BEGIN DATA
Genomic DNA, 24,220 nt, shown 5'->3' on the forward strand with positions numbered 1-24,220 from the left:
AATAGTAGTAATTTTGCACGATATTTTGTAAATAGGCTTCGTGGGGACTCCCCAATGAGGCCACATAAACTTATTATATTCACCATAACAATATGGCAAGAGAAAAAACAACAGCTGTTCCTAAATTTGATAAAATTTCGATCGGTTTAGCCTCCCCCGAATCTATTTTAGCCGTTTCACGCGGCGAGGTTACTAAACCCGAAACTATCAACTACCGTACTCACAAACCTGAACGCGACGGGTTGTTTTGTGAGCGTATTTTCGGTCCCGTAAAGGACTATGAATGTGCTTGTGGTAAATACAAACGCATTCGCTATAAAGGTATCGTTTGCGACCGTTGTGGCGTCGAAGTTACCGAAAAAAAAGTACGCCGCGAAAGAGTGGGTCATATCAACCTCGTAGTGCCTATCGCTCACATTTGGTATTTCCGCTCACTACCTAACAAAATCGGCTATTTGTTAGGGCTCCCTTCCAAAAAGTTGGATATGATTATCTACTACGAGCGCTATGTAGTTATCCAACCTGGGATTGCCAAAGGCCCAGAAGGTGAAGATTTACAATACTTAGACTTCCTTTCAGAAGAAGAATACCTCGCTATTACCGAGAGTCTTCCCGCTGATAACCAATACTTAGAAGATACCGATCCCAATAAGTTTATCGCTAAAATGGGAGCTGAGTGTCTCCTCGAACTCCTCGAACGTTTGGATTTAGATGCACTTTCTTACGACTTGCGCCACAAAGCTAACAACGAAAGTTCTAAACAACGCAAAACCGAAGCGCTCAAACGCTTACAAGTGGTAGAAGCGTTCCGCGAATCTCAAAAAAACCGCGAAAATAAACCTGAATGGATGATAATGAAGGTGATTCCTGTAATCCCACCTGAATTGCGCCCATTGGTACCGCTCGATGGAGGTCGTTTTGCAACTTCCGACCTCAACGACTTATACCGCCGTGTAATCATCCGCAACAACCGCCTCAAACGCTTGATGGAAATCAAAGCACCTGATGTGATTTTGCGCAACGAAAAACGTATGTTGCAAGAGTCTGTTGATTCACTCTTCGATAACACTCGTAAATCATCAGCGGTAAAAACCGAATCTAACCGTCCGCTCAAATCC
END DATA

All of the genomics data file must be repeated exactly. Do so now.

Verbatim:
Genomic DNA, 24,220 nt, shown 5'->3' on the forward strand with positions numbered 1-24,220 from the left:
AATAGTAGTAATTTTGCACGATATTTTGTAAATAGGCTTCGTGGGGACTCCCCAATGAGGCCACATAAACTTATTATATTCACCATAACAATATGGCAAGAGAAAAAACAACAGCTGTTCCTAAATTTGATAAAATTTCGATCGGTTTAGCCTCCCCCGAATCTATTTTAGCCGTTTCACGCGGCGAGGTTACTAAACCCGAAACTATCAACTACCGTACTCACAAACCTGAACGCGACGGGTTGTTTTGTGAGCGTATTTTCGGTCCCGTAAAGGACTATGAATGTGCTTGTGGTAAATACAAACGCATTCGCTATAAAGGTATCGTTTGCGACCGTTGTGGCGTCGAAGTTACCGAAAAAAAAGTACGCCGCGAAAGAGTGGGTCATATCAACCTCGTAGTGCCTATCGCTCACATTTGGTATTTCCGCTCACTACCTAACAAAATCGGCTATTTGTTAGGGCTCCCTTCCAAAAAGTTGGATATGATTATCTACTACGAGCGCTATGTAGTTATCCAACCTGGGATTGCCAAAGGCCCAGAAGGTGAAGATTTACAATACTTAGACTTCCTTTCAGAAGAAGAATACCTCGCTATTACCGAGAGTCTTCCCGCTGATAACCAATACTTAGAAGATACCGATCCCAATAAGTTTATCGCTAAAATGGGAGCTGAGTGTCTCCTCGAACTCCTCGAACGTTTGGATTTAGATGCACTTTCTTACGACTTGCGCCACAAAGCTAACAACGAAAGTTCTAAACAACGCAAAACCGAAGCGCTCAAACGCTTACAAGTGGTAGAAGCGTTCCGCGAATCTCAAAAAAACCGCGAAAATAAACCTGAATGGATGATAATGAAGGTGATTCCTGTAATCCCACCTGAATTGCGCCCATTGGTACCGCTCGATGGAGGTCGTTTTGCAACTTCCGACCTCAACGACTTATACCGCCGTGTAATCATCCGCAACAACCGCCTCAAACGCTTGATGGAAATCAAAGCACCTGATGTGATTTTGCGCAACGAAAAACGTATGTTGCAAGAGTCTGTTGATTCACTCTTCGATAACACTCGTAAATCATCAGCGGTAAAAACCGAATCTAACCGTCCGCTCAAATCC